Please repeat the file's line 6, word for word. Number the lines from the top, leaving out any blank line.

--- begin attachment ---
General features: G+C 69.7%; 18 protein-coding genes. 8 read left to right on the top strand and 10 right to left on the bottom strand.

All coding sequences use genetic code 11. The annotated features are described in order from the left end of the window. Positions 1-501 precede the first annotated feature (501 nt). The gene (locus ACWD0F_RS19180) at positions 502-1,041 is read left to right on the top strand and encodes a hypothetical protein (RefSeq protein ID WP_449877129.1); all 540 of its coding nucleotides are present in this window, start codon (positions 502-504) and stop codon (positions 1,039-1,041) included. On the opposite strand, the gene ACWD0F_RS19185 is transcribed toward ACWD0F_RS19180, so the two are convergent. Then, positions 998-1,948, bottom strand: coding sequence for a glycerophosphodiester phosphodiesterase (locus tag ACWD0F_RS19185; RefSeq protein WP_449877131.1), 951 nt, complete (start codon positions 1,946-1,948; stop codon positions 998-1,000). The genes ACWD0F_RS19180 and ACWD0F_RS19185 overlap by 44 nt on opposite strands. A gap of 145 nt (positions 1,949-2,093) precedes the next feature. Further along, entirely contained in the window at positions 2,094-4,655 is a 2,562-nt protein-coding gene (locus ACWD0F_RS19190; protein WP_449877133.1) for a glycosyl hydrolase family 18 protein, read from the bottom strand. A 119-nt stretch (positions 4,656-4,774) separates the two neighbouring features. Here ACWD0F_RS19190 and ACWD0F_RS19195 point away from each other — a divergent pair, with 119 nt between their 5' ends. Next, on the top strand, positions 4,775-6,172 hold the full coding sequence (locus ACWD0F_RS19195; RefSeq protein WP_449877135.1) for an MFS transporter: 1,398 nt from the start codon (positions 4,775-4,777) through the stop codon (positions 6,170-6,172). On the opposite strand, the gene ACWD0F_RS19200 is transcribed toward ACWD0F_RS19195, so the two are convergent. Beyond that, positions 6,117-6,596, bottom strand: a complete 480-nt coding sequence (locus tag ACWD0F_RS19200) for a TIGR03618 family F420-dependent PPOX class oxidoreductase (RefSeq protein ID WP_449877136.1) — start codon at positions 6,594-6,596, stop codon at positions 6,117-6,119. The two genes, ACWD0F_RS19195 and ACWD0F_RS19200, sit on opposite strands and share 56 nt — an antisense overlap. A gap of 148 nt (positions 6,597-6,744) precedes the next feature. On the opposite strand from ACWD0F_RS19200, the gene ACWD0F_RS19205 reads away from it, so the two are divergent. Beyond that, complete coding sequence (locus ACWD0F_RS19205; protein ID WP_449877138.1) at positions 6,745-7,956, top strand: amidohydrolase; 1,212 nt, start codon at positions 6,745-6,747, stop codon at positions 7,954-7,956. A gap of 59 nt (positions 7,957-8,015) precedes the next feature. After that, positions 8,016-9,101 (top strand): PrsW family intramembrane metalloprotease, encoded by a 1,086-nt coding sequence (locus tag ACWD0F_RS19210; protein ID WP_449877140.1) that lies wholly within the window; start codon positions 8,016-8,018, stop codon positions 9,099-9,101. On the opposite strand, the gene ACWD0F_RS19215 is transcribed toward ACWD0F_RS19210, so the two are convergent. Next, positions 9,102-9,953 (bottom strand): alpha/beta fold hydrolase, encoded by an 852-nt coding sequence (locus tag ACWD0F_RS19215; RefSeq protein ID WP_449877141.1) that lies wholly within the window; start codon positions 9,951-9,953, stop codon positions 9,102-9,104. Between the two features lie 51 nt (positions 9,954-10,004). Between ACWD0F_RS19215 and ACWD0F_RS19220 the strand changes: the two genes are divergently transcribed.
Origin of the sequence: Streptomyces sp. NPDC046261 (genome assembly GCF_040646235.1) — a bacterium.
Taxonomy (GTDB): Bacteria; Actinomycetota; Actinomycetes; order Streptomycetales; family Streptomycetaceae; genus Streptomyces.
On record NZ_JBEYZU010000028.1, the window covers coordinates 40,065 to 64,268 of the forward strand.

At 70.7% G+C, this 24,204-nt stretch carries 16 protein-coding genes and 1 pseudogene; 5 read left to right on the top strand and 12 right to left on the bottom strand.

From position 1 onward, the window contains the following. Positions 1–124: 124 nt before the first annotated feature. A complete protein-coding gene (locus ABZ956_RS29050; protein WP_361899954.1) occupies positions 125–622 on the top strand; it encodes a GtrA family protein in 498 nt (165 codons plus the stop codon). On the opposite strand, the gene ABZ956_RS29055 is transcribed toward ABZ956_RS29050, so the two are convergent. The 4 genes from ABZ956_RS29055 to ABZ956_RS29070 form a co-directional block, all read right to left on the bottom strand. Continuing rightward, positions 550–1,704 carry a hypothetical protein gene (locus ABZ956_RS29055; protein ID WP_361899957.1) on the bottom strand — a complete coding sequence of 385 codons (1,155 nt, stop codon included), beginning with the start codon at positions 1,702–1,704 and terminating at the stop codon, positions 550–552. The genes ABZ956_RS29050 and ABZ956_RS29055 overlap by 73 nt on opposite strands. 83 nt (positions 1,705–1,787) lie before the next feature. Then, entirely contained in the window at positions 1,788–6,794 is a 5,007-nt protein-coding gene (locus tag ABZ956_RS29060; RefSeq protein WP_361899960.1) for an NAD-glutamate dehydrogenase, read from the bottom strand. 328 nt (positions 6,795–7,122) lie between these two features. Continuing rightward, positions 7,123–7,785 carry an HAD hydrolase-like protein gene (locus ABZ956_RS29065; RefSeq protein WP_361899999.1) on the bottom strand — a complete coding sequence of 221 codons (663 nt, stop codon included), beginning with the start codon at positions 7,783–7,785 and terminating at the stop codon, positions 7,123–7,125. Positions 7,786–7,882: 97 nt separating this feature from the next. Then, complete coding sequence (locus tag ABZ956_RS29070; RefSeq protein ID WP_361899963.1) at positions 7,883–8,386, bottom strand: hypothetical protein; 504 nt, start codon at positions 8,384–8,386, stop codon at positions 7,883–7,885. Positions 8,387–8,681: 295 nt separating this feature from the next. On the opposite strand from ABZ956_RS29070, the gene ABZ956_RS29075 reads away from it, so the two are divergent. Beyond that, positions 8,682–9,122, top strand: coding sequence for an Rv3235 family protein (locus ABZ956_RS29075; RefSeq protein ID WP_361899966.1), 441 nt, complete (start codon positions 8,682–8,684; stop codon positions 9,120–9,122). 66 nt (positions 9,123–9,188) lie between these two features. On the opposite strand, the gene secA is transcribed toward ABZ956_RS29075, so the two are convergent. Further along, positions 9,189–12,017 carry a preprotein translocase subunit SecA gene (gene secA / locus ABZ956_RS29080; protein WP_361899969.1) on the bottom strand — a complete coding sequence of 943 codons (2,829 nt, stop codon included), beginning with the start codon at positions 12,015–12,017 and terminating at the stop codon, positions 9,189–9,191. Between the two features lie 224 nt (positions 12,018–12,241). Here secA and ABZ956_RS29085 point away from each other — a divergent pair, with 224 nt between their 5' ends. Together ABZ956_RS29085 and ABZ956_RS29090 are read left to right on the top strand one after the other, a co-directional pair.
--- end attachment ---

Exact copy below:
At 70.7% G+C, this 24,204-nt stretch carries 16 protein-coding genes and 1 pseudogene; 5 read left to right on the top strand and 12 right to left on the bottom strand.